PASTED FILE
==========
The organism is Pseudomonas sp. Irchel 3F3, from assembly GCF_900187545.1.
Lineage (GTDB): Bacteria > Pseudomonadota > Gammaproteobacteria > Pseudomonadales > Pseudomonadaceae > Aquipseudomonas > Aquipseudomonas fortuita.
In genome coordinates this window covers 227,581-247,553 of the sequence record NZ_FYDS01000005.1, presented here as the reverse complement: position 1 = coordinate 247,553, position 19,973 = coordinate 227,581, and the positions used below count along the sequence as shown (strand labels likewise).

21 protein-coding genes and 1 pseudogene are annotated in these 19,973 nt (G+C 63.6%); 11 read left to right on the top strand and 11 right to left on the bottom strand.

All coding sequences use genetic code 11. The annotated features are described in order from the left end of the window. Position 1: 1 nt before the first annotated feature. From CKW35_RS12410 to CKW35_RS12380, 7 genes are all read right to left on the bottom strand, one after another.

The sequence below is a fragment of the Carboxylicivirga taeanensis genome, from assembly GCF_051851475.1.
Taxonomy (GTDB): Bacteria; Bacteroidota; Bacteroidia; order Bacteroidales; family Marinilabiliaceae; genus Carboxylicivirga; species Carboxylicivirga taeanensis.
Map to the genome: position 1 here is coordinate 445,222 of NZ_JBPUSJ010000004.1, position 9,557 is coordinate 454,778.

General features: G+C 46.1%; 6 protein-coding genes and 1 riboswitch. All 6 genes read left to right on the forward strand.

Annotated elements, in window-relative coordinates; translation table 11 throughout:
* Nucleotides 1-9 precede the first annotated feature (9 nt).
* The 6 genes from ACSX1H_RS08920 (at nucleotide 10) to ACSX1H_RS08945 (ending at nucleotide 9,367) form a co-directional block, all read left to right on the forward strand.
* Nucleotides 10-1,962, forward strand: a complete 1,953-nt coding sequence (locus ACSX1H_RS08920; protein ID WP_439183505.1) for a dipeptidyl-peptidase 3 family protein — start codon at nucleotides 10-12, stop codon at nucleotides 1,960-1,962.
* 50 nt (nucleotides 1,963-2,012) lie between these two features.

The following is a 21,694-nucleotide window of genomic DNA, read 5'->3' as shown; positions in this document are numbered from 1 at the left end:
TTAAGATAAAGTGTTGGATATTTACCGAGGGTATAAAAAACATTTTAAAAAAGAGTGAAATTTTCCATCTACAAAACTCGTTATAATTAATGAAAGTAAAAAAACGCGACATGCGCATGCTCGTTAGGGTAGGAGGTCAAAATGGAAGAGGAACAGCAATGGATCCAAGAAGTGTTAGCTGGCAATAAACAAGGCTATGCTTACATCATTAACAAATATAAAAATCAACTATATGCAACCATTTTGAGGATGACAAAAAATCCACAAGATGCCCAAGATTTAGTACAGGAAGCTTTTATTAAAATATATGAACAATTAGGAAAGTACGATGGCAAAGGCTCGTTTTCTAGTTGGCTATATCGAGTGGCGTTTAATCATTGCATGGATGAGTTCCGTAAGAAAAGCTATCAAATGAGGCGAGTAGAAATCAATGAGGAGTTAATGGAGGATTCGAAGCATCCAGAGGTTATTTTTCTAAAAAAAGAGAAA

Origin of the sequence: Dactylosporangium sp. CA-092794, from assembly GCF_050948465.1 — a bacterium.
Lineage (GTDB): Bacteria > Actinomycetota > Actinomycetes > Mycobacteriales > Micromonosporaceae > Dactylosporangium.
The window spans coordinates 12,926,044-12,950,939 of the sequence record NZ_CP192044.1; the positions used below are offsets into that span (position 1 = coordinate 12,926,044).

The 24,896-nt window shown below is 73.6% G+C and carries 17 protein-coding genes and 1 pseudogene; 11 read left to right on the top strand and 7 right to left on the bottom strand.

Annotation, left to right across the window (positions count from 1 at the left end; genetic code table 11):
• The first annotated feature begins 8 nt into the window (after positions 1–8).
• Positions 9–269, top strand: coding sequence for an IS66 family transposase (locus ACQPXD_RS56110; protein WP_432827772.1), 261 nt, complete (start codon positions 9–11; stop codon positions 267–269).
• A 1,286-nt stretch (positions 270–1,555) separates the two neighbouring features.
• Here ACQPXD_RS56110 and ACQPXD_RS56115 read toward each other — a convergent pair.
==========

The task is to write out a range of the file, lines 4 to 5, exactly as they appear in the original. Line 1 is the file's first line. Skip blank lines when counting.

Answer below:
21 protein-coding genes and 1 pseudogene are annotated in these 19,973 nt (G+C 63.6%); 11 read left to right on the top strand and 11 right to left on the bottom strand.

All coding sequences use genetic code 11. The annotated features are described in order from the left end of the window. Position 1: 1 nt before the first annotated feature. From CKW35_RS12410 to CKW35_RS12380, 7 genes are all read right to left on the bottom strand, one after another.